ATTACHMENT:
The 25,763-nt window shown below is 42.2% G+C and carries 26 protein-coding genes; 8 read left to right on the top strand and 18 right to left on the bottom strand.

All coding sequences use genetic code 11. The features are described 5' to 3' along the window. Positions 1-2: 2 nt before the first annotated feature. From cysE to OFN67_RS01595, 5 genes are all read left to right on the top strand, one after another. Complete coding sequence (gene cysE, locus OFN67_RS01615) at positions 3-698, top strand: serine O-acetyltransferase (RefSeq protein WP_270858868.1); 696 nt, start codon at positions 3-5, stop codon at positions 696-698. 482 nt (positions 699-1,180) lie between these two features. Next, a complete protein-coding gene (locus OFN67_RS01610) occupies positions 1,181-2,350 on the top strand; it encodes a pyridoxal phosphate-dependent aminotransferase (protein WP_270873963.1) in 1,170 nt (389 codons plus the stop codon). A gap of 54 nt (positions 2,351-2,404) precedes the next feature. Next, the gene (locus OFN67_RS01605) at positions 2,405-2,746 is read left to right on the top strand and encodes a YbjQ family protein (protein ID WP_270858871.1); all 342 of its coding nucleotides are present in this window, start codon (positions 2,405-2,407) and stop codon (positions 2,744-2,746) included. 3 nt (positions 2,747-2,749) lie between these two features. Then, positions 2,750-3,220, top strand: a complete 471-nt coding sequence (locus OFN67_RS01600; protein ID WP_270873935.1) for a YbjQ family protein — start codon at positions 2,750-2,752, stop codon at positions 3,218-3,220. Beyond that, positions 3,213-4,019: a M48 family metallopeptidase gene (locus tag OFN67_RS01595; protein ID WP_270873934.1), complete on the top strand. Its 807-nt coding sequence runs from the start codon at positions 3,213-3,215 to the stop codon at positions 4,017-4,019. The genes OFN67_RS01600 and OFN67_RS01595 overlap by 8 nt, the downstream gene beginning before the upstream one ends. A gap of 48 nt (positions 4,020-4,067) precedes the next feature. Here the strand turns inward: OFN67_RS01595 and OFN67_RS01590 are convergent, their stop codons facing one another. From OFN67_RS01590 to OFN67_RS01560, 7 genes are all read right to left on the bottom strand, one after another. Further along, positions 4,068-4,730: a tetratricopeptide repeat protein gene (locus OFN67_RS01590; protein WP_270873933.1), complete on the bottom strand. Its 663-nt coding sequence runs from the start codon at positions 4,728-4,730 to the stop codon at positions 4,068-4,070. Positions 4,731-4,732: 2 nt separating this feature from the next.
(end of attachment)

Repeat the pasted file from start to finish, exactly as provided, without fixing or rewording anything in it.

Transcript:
The 25,763-nt window shown below is 42.2% G+C and carries 26 protein-coding genes; 8 read left to right on the top strand and 18 right to left on the bottom strand.

All coding sequences use genetic code 11. The features are described 5' to 3' along the window. Positions 1-2: 2 nt before the first annotated feature. From cysE to OFN67_RS01595, 5 genes are all read left to right on the top strand, one after another. Complete coding sequence (gene cysE, locus OFN67_RS01615) at positions 3-698, top strand: serine O-acetyltransferase (RefSeq protein WP_270858868.1); 696 nt, start codon at positions 3-5, stop codon at positions 696-698. 482 nt (positions 699-1,180) lie between these two features. Next, a complete protein-coding gene (locus OFN67_RS01610) occupies positions 1,181-2,350 on the top strand; it encodes a pyridoxal phosphate-dependent aminotransferase (protein WP_270873963.1) in 1,170 nt (389 codons plus the stop codon). A gap of 54 nt (positions 2,351-2,404) precedes the next feature. Next, the gene (locus OFN67_RS01605) at positions 2,405-2,746 is read left to right on the top strand and encodes a YbjQ family protein (protein ID WP_270858871.1); all 342 of its coding nucleotides are present in this window, start codon (positions 2,405-2,407) and stop codon (positions 2,744-2,746) included. 3 nt (positions 2,747-2,749) lie between these two features. Then, positions 2,750-3,220, top strand: a complete 471-nt coding sequence (locus OFN67_RS01600; protein ID WP_270873935.1) for a YbjQ family protein — start codon at positions 2,750-2,752, stop codon at positions 3,218-3,220. Beyond that, positions 3,213-4,019: a M48 family metallopeptidase gene (locus tag OFN67_RS01595; protein ID WP_270873934.1), complete on the top strand. Its 807-nt coding sequence runs from the start codon at positions 3,213-3,215 to the stop codon at positions 4,017-4,019. The genes OFN67_RS01600 and OFN67_RS01595 overlap by 8 nt, the downstream gene beginning before the upstream one ends. A gap of 48 nt (positions 4,020-4,067) precedes the next feature. Here the strand turns inward: OFN67_RS01595 and OFN67_RS01590 are convergent, their stop codons facing one another. From OFN67_RS01590 to OFN67_RS01560, 7 genes are all read right to left on the bottom strand, one after another. Further along, positions 4,068-4,730: a tetratricopeptide repeat protein gene (locus OFN67_RS01590; protein WP_270873933.1), complete on the bottom strand. Its 663-nt coding sequence runs from the start codon at positions 4,728-4,730 to the stop codon at positions 4,068-4,070. Positions 4,731-4,732: 2 nt separating this feature from the next.